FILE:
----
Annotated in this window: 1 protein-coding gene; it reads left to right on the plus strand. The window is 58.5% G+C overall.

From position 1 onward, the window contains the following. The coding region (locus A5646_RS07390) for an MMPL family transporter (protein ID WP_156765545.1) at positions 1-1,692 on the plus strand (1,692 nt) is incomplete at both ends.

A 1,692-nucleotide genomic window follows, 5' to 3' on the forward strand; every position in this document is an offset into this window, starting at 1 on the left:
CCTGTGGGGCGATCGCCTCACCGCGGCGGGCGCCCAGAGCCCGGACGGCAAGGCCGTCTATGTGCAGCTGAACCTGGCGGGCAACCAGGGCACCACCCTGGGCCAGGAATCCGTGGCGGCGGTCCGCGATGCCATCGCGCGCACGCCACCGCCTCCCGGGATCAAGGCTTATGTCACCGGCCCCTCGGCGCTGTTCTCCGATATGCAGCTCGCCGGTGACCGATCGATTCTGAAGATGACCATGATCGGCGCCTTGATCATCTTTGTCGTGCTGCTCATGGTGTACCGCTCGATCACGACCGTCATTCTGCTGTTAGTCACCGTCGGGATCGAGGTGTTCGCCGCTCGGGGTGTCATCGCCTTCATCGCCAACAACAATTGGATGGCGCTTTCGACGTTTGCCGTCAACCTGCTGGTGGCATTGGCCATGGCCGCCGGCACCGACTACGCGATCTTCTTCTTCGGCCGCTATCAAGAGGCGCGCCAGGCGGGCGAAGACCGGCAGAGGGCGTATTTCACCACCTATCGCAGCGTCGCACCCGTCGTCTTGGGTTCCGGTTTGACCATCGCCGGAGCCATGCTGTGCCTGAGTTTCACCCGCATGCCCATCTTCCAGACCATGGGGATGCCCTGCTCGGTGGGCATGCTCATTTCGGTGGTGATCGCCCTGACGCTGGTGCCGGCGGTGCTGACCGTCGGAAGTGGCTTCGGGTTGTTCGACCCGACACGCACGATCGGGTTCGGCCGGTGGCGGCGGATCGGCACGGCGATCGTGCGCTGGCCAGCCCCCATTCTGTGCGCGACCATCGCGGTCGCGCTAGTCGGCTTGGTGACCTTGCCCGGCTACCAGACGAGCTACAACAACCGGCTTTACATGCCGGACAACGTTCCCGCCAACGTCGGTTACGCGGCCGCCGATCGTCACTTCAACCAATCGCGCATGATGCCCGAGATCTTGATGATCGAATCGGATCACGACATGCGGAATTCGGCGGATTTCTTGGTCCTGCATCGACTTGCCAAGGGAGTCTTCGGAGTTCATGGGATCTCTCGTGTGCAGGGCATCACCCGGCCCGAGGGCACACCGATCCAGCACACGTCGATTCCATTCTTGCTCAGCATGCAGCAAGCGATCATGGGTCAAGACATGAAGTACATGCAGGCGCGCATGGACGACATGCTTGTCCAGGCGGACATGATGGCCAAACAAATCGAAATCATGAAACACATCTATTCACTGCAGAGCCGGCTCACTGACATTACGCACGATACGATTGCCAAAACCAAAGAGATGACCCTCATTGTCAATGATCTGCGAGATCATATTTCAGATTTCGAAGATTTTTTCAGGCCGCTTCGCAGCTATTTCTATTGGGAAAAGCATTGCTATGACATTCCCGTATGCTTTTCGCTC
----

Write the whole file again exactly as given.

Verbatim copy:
Annotated in this window: 1 protein-coding gene; it reads left to right on the plus strand. The window is 58.5% G+C overall.

From position 1 onward, the window contains the following. The coding region (locus A5646_RS07390) for an MMPL family transporter (protein ID WP_156765545.1) at positions 1-1,692 on the plus strand (1,692 nt) is incomplete at both ends.

A 1,692-nucleotide genomic window follows, 5' to 3' on the forward strand; every position in this document is an offset into this window, starting at 1 on the left:
CCTGTGGGGCGATCGCCTCACCGCGGCGGGCGCCCAGAGCCCGGACGGCAAGGCCGTCTATGTGCAGCTGAACCTGGCGGGCAACCAGGGCACCACCCTGGGCCAGGAATCCGTGGCGGCGGTCCGCGATGCCATCGCGCGCACGCCACCGCCTCCCGGGATCAAGGCTTATGTCACCGGCCCCTCGGCGCTGTTCTCCGATATGCAGCTCGCCGGTGACCGATCGATTCTGAAGATGACCATGATCGGCGCCTTGATCATCTTTGTCGTGCTGCTCATGGTGTACCGCTCGATCACGACCGTCATTCTGCTGTTAGTCACCGTCGGGATCGAGGTGTTCGCCGCTCGGGGTGTCATCGCCTTCATCGCCAACAACAATTGGATGGCGCTTTCGACGTTTGCCGTCAACCTGCTGGTGGCATTGGCCATGGCCGCCGGCACCGACTACGCGATCTTCTTCTTCGGCCGCTATCAAGAGGCGCGCCAGGCGGGCGAAGACCGGCAGAGGGCGTATTTCACCACCTATCGCAGCGTCGCACCCGTCGTCTTGGGTTCCGGTTTGACCATCGCCGGAGCCATGCTGTGCCTGAGTTTCACCCGCATGCCCATCTTCCAGACCATGGGGATGCCCTGCTCGGTGGGCATGCTCATTTCGGTGGTGATCGCCCTGACGCTGGTGCCGGCGGTGCTGACCGTCGGAAGTGGCTTCGGGTTGTTCGACCCGACACGCACGATCGGGTTCGGCCGGTGGCGGCGGATCGGCACGGCGATCGTGCGCTGGCCAGCCCCCATTCTGTGCGCGACCATCGCGGTCGCGCTAGTCGGCTTGGTGACCTTGCCCGGCTACCAGACGAGCTACAACAACCGGCTTTACATGCCGGACAACGTTCCCGCCAACGTCGGTTACGCGGCCGCCGATCGTCACTTCAACCAATCGCGCATGATGCCCGAGATCTTGATGATCGAATCGGATCACGACATGCGGAATTCGGCGGATTTCTTGGTCCTGCATCGACTTGCCAAGGGAGTCTTCGGAGTTCATGGGATCTCTCGTGTGCAGGGCATCACCCGGCCCGAGGGCACACCGATCCAGCACACGTCGATTCCATTCTTGCTCAGCATGCAGCAAGCGATCATGGGTCAAGACATGAAGTACATGCAGGCGCGCATGGACGACATGCTTGTCCAGGCGGACATGATGGCCAAACAAATCGAAATCATGAAACACATCTATTCACTGCAGAGCCGGCTCACTGACATTACGCACGATACGATTGCCAAAACCAAAGAGATGACCCTCATTGTCAATGATCTGCGAGATCATATTTCAGATTTCGAAGATTTTTTCAGGCCGCTTCGCAGCTATTTCTATTGGGAAAAGCATTGCTATGACATTCCCGTATGCTTTTCGCTC